A Black Indian March for Peace, 1861-1862

by William Loren Katz on April 18, 2012

As the country celebrates the 150th anniversary of the Civil War, one major event has passed unnoticed, though it stands as a massive demonstration of people power harnessed in the cause of peace and justice. It involved thousands of men, women and children of color in a painful and vast exodus to flee the Indian Territory which had fallen into Confederate military control.

It began when Creek leaders signed a treaty with the Confederacy that would commit Native Americans to the bloody US conflict. A furious Opothle Yahola, a wealthy Creek, gathered an estimated 3,000 to 5,000 people on his huge ranch in the Indian Territory in late 1861. They agreed they must avoid the impending carnage even if it meant uprooting their families and seeking freedom in a northern state.

First they hoped the new President would to promise help. Apothle Yahola wrote to Lincoln asking for federal protection saying “now the wolf has come. Men who are strangers tread our soil. Our children are frightened & mothers cannot sleep for fear.” Getting this letter to the Union forces proved almost impossible. Getting Union help in an Indian Territory surrounded by Confederate forces was impossible.

Apothle Yahola had more luck when he sent messages into slave communities saying that people who joined him would be considered “free.” Enslaved families and others flocked to his banner—half of the Seminole Nation, Cherokee, Chickasaw, Creeks, Choctaw, Kickapoo, Shawnee, Delaware and Commanche.

Anticipating a Confederate attack, on November 5, 1861, Opothle Yahola led his “Peace Party” northwest to avoid Douglas Cooper, US Indian agent, who now served as commander of Indian Confederate troops. In two weeks, as the Peace forces circled around recruiting followers, a Confederate army of Choctaws, Creeks, Chickasaws, and white Texas cavalry attacked them at Round Mountain but were driven off. In a second battle, at Chusto Talasah (Caving Banks), on December 19, Peace forces again repulsed another Confederate attack. Then they slipped across the Arkansas River into Cherokee Territory continuing to recruit families.

But on December 26, at Chustenahlah (High Shoals) northeast of present-day Tulsa, a third battle that included desperate hand to hand fighting saw superior Confederate forces that included Cherokees
overwhelm the Peace Party.

The defeated families fled, abandoning wagons, bedding, and clothing. They lost about 900 cattle, 250 ponies, and 190 sheep and took off on foot through a blizzard and one of the worst winters on record toward Union lines in Kansas. Desperate men tried to cover the retreat of their women and children with their few weapons. Said one Seminole leader, “At that battle we lost everything we possessed, everything to take care of our women and children with, and all that we had. . . . We left them in cold blood by the wayside.”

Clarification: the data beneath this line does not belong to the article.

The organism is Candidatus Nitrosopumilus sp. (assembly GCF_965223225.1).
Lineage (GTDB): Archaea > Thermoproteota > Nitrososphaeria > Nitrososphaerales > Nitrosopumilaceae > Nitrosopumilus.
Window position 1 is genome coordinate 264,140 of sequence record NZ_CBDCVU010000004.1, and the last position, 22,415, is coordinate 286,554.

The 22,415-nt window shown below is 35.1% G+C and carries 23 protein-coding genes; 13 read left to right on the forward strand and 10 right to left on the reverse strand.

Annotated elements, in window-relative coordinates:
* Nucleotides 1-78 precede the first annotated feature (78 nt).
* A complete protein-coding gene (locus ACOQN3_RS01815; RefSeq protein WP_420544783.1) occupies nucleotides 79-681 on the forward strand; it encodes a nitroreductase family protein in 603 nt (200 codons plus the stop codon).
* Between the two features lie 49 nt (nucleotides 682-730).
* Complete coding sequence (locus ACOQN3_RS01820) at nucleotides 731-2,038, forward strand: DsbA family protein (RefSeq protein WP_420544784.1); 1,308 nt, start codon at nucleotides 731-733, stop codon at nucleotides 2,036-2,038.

After a disorderly march, thousands of survivors reached Kansas in January 1862. But along the way many had died and had to be left on the frozen ground to be devoured by wolves.

In Kansas Opothle Yahola and his families had to camp without blankets on still frozen ground. He died in a year, knowing he had led a bold exodus for freedom through the winter snows to safety, and after the Emancipation Proclamation changed the war’s direction.

In April, as the first buds of spring came through the soil, some 7,600 in his camp were receiving US Army supplies and the young men of color talked of enlisting for the Union.

For some men peace no longer seemed the goal. Surviving men of the Peace party, particularly people of African descent, volunteered to form one of first official regiments of soldiers of color in the Civil War. Because most Indians did not speak English, the bilingual African Americans served as interpreters and provided a cultural bridge between the white officers and the Indian soldiers.

General Jim Lane, a flamboyant Kansas senator, led these men into battle and they established a unique record. Fighting their way to Kansas, they had participated in the first three battles in the Indian Territory, and their African American and Black Indian men were the first to fight the Confederacy. With the official organization and mustering of the First Indian Regiment in May 1862, the African American members became the first officially mustered into the Union Army.

During forays into the Indian Territory in the summer of 1862 they became the first African Americans to take part in official Union combat operations. At the Battle of Prairie Grove, Arkansas, on December 7, 1862, they were the first African Americans to participate in a major Civil War battle—and 30 of their members defeated 130 mounted Confederate guerrillas.

These brave soldiers went on to fight on the battlefields of Missouri, Arkansas and Indian Territory, and to free enslaved people.

Five years earlier Senator Jim Lane said people of African descent were a connecting link between the orangutan and the human. As General, Lane changed his tune. He proudly announced, “they are the finest specimens of mankind I have ever gazed upon.”

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